On a hot summer day, she and her son went to the beach in bright swimsuits, sunbathing on colorful towels in the sand, drinking cans of cola still frigid from the crushed ice in the cooler, eating chilled grapes, munching chocolate candies, occasionally running into the lake to play together in the waves. In the gut of a child in a fluorescent one-piece splashing around in the water nearby, rotaviruses were replicating.
On his first day of kindergarten, she had him pose for a photo at the door to the house. Her son grinned proudly, wearing a brand-new backpack that he’d carefully packed with pencils and toy cars. In an apartment complex down by the train station, measles viruses were replicating in the lymph nodes of a foreigner in town visiting family, who’d just set down a pair of suitcases still tagged with stickers from the baggage check at the airport.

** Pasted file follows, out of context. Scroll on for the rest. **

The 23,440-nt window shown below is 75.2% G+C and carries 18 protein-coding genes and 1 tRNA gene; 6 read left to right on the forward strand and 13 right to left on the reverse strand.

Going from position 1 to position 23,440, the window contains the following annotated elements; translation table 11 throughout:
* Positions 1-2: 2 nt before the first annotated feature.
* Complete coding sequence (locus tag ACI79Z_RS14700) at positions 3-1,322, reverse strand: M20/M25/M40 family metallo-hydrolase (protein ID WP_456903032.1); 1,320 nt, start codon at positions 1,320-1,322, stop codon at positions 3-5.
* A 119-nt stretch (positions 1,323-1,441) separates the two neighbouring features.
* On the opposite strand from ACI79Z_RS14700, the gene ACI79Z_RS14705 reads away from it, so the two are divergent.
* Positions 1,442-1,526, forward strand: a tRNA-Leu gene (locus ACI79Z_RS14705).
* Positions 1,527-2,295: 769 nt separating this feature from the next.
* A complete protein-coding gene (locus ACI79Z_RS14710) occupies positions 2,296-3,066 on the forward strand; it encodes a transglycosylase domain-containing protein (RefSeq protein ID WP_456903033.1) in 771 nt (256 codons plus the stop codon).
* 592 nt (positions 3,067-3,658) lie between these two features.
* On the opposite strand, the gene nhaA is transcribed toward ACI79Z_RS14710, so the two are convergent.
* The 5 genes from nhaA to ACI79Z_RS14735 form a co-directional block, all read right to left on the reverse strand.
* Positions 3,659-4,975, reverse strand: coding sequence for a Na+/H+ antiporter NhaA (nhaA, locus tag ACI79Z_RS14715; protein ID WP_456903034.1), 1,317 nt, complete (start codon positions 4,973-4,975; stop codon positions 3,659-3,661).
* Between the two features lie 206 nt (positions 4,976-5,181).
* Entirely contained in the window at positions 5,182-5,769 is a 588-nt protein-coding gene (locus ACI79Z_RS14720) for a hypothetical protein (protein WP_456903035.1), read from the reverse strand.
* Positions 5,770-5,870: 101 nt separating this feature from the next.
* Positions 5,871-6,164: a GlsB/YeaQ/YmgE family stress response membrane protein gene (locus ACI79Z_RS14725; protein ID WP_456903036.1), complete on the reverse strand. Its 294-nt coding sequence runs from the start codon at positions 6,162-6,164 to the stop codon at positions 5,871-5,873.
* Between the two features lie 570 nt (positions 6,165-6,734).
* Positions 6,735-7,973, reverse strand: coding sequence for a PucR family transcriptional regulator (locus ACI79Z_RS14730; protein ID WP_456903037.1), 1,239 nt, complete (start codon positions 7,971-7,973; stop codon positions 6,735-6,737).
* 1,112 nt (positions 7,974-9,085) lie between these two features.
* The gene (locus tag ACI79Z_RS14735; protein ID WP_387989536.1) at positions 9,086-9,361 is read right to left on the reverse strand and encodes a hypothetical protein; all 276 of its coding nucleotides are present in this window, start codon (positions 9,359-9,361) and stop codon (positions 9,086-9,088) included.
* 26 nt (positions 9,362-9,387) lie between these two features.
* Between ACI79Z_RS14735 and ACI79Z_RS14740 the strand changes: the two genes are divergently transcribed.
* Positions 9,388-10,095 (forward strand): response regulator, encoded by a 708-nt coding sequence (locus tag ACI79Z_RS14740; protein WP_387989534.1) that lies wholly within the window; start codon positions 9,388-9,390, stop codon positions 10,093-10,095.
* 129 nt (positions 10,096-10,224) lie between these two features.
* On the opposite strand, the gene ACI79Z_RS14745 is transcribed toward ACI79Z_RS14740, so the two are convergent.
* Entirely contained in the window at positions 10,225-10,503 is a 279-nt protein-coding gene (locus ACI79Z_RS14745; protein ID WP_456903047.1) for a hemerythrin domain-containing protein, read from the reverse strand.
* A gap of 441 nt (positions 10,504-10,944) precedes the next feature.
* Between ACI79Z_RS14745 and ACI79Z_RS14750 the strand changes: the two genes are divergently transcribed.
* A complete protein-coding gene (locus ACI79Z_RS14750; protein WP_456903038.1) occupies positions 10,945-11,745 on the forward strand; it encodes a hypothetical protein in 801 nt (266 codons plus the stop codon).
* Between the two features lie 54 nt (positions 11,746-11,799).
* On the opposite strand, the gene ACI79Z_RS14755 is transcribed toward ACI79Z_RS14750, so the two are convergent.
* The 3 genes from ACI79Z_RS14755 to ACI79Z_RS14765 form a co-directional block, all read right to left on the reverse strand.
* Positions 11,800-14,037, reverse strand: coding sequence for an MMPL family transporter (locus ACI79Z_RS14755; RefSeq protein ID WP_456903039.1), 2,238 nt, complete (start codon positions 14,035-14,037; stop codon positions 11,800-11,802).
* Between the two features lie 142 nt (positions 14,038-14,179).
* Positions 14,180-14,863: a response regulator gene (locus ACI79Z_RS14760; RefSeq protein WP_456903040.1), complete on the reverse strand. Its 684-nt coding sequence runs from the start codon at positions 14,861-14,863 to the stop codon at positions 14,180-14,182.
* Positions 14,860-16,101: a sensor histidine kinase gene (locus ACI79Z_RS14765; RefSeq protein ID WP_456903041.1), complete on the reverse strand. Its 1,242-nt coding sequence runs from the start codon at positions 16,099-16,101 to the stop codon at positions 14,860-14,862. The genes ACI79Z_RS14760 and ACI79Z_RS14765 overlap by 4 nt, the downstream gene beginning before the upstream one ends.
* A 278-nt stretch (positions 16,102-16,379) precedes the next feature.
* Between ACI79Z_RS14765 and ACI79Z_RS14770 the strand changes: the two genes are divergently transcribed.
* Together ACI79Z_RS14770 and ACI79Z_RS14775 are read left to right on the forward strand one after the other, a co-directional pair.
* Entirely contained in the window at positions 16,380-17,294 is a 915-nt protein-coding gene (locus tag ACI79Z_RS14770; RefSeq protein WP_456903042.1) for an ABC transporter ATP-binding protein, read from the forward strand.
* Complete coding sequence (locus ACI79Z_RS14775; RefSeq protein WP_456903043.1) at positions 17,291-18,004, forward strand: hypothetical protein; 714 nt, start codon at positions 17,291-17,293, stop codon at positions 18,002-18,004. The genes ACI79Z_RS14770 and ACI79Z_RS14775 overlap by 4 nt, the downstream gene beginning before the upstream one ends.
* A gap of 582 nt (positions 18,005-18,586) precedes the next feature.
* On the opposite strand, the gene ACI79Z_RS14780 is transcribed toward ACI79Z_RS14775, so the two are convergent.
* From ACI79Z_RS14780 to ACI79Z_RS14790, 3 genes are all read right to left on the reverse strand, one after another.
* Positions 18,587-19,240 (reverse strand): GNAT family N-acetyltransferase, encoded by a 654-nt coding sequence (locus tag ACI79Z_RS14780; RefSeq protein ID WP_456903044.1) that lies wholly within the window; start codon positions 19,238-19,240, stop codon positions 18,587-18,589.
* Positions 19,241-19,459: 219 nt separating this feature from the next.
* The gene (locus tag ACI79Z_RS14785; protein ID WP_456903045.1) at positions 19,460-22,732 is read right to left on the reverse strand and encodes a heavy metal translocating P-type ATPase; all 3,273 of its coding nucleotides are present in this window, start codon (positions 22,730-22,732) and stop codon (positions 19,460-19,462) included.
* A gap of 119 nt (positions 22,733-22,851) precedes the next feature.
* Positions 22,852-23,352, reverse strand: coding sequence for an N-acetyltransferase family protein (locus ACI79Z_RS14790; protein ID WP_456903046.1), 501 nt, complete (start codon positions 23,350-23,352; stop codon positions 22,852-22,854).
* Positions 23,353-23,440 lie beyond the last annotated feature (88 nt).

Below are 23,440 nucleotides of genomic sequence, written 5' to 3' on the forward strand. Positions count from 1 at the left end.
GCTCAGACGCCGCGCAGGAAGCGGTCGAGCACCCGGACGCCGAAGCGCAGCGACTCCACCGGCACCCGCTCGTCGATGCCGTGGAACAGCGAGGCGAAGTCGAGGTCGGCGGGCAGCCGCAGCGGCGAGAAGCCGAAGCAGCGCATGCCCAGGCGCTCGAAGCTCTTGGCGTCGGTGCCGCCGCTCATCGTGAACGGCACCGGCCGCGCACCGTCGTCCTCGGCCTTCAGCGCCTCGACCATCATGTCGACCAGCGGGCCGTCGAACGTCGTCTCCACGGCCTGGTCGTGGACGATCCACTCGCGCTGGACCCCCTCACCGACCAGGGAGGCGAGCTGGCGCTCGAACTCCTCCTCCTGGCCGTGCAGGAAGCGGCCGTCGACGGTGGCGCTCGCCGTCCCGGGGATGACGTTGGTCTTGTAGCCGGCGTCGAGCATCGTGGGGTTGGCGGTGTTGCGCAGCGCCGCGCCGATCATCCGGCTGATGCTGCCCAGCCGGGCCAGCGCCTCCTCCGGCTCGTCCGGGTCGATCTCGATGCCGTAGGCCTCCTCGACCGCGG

A day later, after breathing in the face of a newborn baby, sneezing over a drawer of silverware, using a shirtsleeve as a handkerchief, licking a fingertip to flip through a wad of dollars, spitting phlegm into the sink in the restroom at a gas station, and coughing onto a laminated menu at the local diner, the foreigner was hospitalized with life-threatening symptoms.
Lacey magneted the photo of her son to the fridge, then followed the sound of giggling to his bedroom, where he was talking into the oscillating fan on his nightstand, cracking up laughing at how the spinning vanes changed the pitch of his voice.